Archive | June, 2012

Brain Research Breakthroughs: Parkinson’s Disease, Alzheimer’s Disease, and Dementia Breakthroughs

28 Jun

It has been a great week to be a brain research nerd interested in cognitive function and disease!   Here is a quick re-cap of a few of the recent findings and a link or 2 in case you, like me, just need to know more!Parkinson's Disease brain comparison

  • A Swedish research group studying Parkinson’s Disease (PD), published a break-through study recently in the Public Library of Science (PLoS) One.  This research group expanded and verified some facts about how the disease spreads from cell to cell in the brain.   This could lead to treatment that might slow the disease progression and keep symptoms at bay!   PD, formerly known as shaking palsy, is a progressive disease that is routed in the nervous system and is tied to brain cells that produce the chemical dopamine.   There is some great PD research happening all over the world.  The hope is to move beyond controlling symptoms to finding the root of disease and a cure.

* Here is a link to the actual research article:   http://www.plosone.org/article/info%3Adoi%2F10.1371%2Fjournal.pone.0039465

** Here is a link to a summary of the findings by the organization that helped fund the research:http://www.vai.org/News/News/2012/06_27_ParkinsonsDrug.aspxNeuron Death

  • Another research group in a Swedish University is looking at how and why Alzheimer ’s disease (AD) spreads in the brain, leaving a trail of dead neurons and protein build up in its wake.   The study sites the discovery of 2 abnormal proteins that seem to build up and contribute to both neuron death and brain shrinkage.  “Why they become abnormal is still unknown, but what is known is that it’s not the large accumulations, or plaques, that damage the neurons”, the study states.   This new understanding could open new avenues for treatment of disease progression.

*  Here is a link to a summary of the research by Linkoping University, the home of the research: http://www.liu.se/forskning/forskningsnyheter/1.352091?l=en

  • Dementia is such a key element of many diseases of the brain.  It encompasses so many functional qualities that it is really hard to get a handle on how to accurately diagnose the condition.   A German researcher with a bit of help from a US based research group found a link between dementia and a malfunctioning immune system.   These are the early days in this line of inquiry but further research could lead to diagnostic methods and potentially new treatment methods – both would be a huge leap in the field!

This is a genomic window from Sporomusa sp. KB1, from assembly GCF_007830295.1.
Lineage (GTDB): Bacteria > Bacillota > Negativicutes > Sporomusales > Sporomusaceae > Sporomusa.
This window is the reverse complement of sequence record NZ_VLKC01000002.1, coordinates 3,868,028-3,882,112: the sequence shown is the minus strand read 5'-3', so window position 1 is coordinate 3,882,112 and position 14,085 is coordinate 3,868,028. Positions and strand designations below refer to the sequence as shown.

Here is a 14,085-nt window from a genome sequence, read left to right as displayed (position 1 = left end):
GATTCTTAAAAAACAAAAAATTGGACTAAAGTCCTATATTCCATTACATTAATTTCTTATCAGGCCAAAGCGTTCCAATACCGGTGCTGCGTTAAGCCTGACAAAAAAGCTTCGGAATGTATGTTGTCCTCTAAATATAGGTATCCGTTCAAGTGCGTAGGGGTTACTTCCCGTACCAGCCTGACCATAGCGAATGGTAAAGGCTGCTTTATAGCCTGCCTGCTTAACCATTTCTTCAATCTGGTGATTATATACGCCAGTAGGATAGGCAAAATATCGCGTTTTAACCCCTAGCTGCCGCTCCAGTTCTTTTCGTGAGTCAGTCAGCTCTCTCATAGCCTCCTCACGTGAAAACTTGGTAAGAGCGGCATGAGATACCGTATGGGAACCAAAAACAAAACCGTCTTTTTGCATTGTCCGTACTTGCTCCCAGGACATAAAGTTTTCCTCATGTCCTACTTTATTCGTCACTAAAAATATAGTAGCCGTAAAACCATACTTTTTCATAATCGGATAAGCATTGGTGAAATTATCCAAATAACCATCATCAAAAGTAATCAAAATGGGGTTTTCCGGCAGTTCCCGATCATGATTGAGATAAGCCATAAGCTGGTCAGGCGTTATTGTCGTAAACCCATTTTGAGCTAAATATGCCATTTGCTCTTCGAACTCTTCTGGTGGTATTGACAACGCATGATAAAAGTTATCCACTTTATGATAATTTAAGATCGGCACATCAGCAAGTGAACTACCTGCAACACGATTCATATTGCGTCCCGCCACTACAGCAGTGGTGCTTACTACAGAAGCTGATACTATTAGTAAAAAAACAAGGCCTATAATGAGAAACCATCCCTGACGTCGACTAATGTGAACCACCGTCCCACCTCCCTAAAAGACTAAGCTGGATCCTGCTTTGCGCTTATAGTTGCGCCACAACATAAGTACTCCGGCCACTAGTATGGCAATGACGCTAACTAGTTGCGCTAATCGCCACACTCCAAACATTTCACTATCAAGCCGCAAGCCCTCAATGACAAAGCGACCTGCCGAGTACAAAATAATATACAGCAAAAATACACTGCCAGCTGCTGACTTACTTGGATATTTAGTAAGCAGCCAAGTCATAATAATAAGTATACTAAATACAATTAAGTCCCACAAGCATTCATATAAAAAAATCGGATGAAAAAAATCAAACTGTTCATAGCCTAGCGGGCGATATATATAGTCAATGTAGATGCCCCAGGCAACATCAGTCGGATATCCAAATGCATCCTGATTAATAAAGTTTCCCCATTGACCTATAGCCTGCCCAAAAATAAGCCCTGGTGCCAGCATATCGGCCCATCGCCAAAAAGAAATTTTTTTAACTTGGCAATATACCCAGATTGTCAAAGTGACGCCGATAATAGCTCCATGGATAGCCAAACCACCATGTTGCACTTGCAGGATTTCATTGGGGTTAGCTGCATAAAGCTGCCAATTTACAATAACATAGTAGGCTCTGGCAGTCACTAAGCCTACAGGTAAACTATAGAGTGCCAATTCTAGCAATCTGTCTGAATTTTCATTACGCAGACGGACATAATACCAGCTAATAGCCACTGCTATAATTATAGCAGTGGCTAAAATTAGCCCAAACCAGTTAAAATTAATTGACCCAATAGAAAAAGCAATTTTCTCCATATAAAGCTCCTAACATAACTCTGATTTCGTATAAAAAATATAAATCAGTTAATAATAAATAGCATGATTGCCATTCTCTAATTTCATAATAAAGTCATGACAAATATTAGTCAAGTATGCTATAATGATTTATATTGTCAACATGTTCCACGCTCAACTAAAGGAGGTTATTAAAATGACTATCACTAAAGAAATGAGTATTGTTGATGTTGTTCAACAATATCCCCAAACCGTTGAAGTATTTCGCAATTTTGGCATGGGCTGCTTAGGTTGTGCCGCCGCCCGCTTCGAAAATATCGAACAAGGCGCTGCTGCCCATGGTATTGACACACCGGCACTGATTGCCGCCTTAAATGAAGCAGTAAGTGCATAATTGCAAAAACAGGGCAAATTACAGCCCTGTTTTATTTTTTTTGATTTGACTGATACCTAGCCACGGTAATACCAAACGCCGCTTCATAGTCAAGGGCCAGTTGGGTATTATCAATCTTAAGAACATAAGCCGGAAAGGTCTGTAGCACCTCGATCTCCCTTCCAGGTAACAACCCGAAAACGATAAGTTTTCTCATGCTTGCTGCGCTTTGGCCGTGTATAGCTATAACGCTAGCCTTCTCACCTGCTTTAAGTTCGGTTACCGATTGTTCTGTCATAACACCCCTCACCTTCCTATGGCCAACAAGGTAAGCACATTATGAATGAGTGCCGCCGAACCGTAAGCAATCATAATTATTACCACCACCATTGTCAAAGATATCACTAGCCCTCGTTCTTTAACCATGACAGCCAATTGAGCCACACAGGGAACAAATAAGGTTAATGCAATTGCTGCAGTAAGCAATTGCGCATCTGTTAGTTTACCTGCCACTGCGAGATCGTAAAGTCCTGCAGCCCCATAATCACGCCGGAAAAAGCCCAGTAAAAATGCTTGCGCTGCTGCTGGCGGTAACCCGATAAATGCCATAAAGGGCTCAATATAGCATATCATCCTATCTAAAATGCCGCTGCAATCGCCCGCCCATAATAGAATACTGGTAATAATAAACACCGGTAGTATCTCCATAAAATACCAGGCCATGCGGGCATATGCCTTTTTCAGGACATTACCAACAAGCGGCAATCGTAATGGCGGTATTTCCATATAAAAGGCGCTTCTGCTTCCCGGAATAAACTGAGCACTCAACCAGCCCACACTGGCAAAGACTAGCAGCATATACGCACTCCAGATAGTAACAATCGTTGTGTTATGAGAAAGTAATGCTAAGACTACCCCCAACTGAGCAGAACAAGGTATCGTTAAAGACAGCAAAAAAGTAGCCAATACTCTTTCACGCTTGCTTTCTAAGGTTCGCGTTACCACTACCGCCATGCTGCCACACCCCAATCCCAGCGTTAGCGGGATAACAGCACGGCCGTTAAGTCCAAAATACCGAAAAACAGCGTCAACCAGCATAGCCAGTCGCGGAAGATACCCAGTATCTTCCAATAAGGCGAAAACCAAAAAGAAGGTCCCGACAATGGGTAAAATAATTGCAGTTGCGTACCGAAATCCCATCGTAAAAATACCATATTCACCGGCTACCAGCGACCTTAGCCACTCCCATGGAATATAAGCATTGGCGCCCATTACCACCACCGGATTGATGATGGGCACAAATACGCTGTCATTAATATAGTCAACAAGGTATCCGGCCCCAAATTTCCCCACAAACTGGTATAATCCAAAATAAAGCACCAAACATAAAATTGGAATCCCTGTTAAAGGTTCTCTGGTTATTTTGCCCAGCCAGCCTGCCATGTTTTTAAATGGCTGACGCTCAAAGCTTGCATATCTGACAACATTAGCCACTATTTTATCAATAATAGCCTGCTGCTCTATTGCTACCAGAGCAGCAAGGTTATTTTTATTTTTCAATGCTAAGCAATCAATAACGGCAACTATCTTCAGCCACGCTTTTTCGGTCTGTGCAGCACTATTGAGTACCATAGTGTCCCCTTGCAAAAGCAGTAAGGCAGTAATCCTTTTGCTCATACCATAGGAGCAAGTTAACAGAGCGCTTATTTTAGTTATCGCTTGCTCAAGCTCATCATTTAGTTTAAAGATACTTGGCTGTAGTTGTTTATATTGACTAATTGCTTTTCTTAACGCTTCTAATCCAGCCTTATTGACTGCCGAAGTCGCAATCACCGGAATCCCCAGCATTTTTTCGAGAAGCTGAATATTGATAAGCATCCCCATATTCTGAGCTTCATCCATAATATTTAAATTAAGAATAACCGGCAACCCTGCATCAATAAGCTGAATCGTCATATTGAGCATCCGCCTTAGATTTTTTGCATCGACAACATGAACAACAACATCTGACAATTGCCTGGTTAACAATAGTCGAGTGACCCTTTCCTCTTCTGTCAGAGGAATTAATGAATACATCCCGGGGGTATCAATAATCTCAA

* Here is a link to a summary of the findings in Science Daily:

http://www.sciencedaily.com/releases/2012/06/120622163511.htm

We  are always on the prowl for new discoveries so please pass along any news you see that we might have missed!

Weekly Brain Games: Wednesday’s Word Challenge

28 Jun

Word games are excellent ways to fit in a brain workout!   People have been playing paper and pencil word games like crossword puzzles, hangman,  and acrostics for centuries.   The first published crossword puzzle showed up in 1890 in an Italian magazine and the first example of this same type of puzzle appeared in the US in the New York World in 1913.

The following is a word game we call Word Sequences.    Playing Word Sequences will help you with some thinking tasks many of us struggle.  You will work on skills that help with word finding and recall while practicing putting items in order, following patterns, filling in the blanks, and remembering words and meanings in categories.

Here is how you play.   Start with the top 2 lines.   Move letters from the top word down to the lines below.   Then use the clue on the side to fill in the circles and complete the word!  Here is a sample:

Wednesday's word game

Try this one on your own.   It is a bit more difficult because the words don’t line up and word length varies!  Same idea — move the letters down on to the lines and fill in the circles using the clue to complete the word!

Word game word sequences

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